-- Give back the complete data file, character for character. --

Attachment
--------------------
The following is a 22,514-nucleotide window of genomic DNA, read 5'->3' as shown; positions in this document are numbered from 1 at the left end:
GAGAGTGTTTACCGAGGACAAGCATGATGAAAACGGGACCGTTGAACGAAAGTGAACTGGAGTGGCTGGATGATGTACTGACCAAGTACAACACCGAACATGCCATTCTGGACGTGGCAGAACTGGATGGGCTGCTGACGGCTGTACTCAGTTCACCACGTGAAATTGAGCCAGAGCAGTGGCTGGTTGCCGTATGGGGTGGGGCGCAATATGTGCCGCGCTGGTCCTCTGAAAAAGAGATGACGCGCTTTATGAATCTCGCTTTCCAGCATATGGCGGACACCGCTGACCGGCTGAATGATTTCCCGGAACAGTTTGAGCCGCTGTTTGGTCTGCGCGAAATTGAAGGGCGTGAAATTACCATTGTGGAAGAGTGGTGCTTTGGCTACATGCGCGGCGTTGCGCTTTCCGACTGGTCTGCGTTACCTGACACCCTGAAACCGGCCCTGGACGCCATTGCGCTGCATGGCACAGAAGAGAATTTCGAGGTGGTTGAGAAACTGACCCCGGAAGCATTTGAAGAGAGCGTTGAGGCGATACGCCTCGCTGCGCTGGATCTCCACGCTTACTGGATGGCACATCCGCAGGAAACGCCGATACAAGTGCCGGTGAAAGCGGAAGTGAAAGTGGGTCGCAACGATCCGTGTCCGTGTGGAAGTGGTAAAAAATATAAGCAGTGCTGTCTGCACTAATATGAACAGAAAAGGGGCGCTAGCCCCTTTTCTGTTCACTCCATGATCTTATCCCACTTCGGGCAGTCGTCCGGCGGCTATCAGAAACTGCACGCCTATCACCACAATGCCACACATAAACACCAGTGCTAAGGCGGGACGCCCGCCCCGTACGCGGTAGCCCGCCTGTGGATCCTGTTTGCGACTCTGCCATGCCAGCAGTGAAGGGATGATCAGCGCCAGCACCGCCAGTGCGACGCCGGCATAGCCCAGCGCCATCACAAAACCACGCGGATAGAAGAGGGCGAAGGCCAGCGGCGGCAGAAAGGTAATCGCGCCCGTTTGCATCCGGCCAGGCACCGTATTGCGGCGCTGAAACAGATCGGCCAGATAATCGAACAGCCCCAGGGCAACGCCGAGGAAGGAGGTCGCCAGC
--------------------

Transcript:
The following is a 22,514-nucleotide window of genomic DNA, read 5'->3' as shown; positions in this document are numbered from 1 at the left end:
GAGAGTGTTTACCGAGGACAAGCATGATGAAAACGGGACCGTTGAACGAAAGTGAACTGGAGTGGCTGGATGATGTACTGACCAAGTACAACACCGAACATGCCATTCTGGACGTGGCAGAACTGGATGGGCTGCTGACGGCTGTACTCAGTTCACCACGTGAAATTGAGCCAGAGCAGTGGCTGGTTGCCGTATGGGGTGGGGCGCAATATGTGCCGCGCTGGTCCTCTGAAAAAGAGATGACGCGCTTTATGAATCTCGCTTTCCAGCATATGGCGGACACCGCTGACCGGCTGAATGATTTCCCGGAACAGTTTGAGCCGCTGTTTGGTCTGCGCGAAATTGAAGGGCGTGAAATTACCATTGTGGAAGAGTGGTGCTTTGGCTACATGCGCGGCGTTGCGCTTTCCGACTGGTCTGCGTTACCTGACACCCTGAAACCGGCCCTGGACGCCATTGCGCTGCATGGCACAGAAGAGAATTTCGAGGTGGTTGAGAAACTGACCCCGGAAGCATTTGAAGAGAGCGTTGAGGCGATACGCCTCGCTGCGCTGGATCTCCACGCTTACTGGATGGCACATCCGCAGGAAACGCCGATACAAGTGCCGGTGAAAGCGGAAGTGAAAGTGGGTCGCAACGATCCGTGTCCGTGTGGAAGTGGTAAAAAATATAAGCAGTGCTGTCTGCACTAATATGAACAGAAAAGGGGCGCTAGCCCCTTTTCTGTTCACTCCATGATCTTATCCCACTTCGGGCAGTCGTCCGGCGGCTATCAGAAACTGCACGCCTATCACCACAATGCCACACATAAACACCAGTGCTAAGGCGGGACGCCCGCCCCGTACGCGGTAGCCCGCCTGTGGATCCTGTTTGCGACTCTGCCATGCCAGCAGTGAAGGGATGATCAGCGCCAGCACCGCCAGTGCGACGCCGGCATAGCCCAGCGCCATCACAAAACCACGCGGATAGAAGAGGGCGAAGGCCAGCGGCGGCAGAAAGGTAATCGCGCCCGTTTGCATCCGGCCAGGCACCGTATTGCGGCGCTGAAACAGATCGGCCAGATAATCGAACAGCCCCAGGGCAACGCCGAGGAAGGAGGTCGCCAGC